The following is my entry in the O Canada Blogathon, being hosted Feb. 1-5, 2016 by the blogs Speakeasy and Silver Screenings. Click on the above banner, and read blog entries related to Canadian personalities and subject matter that have contributed to cinema!
There’s no way you can describe the vibe of “SCTV” (TV series, 1977-84) to anyone who wasn’t in on it to start with. It’s like trying to describe how you felt when you saw the original cast of “Saturday Night Live.”
However, for the pop-culture-history-impaired, “SCTV” was set at an imaginary TV station that allowed for wacko “local” characters as well as dead-on parodies of any major film or TV show you’ve ever seen. Since the show was produced in Canada, Canadian TV decided they needed two minutes of Canadian content each week. Thus were born Bob and Doug MacKenzie (Rick Moranis and Dave Thomas), two toque-wearing siblings who blathered on about the virtues of beer and back bacon.
“Bob and Doug Mackenzie” were like “SNL’s” “Wayne’s World” in the early 1990’s. The first time I saw them, I completely did not get them. After that, I couldn’t wait for their next appearance.
All that is by way of saying that Strange Brew is about as funny a movie version of the Mackenzie Bros. sketches as you could ask for. The movie begins predictably (and hilariously) with Bob and Doug trying and failing miserably to move their “Great White North” TV segment into feature films. (The moment where Doug does the “movie theme” kills me every time.)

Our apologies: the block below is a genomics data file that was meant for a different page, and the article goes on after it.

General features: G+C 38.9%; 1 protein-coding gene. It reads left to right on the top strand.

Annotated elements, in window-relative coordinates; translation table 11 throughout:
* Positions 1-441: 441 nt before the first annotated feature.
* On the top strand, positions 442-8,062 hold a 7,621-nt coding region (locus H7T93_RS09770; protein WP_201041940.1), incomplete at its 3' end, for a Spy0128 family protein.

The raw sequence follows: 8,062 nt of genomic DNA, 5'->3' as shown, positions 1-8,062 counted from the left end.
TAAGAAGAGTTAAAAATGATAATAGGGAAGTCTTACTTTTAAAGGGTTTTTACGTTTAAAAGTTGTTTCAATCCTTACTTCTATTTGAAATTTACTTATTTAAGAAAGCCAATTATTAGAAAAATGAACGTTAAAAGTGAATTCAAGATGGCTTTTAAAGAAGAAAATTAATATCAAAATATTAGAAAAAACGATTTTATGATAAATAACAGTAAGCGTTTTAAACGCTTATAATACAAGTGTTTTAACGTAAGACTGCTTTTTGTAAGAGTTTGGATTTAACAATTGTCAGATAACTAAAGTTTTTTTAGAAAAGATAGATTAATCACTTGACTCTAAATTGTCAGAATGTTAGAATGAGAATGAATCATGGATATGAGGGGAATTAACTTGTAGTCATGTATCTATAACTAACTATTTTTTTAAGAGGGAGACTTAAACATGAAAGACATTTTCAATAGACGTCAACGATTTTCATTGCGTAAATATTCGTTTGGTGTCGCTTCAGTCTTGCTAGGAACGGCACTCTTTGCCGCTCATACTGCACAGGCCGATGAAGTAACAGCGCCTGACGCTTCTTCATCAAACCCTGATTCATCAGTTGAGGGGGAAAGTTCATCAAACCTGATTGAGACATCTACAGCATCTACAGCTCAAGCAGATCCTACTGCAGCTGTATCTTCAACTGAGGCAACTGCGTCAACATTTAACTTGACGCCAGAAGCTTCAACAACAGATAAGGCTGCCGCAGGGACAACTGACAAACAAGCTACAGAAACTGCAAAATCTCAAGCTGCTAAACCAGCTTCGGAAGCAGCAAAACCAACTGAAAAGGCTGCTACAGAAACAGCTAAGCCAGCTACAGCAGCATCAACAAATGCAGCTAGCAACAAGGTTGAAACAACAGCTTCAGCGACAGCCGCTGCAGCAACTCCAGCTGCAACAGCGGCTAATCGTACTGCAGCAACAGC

From there, the movie goes on to a half-baked plot about the brothers uncovering espionage at the local brewery (run by Paul Dooley and Ingmar Bergman veteran Max von Sydow, neither of whom seems to have any idea how they got into this movie). Basically, it plays like a Cheech & Chong movie for the 1980’s, with beer taking the place of illicit drugs.
That said, it manages to come up with a fair number of laughs, as when the Mackenzies take brief digs at Star Wars, or when their dog “Hosehead” unexpectedly saves the day at movie’s end.
If you’re unfamiliar with the Mackenzie milieu, the DVD of the movie will help you out. It has an old “SCTV” Mackenzie sketch, as well as a brief but funny animated version of the brothers.
Great comedy can never be properly explained to the uninitiated. On that basis, Strange Brew is a classic.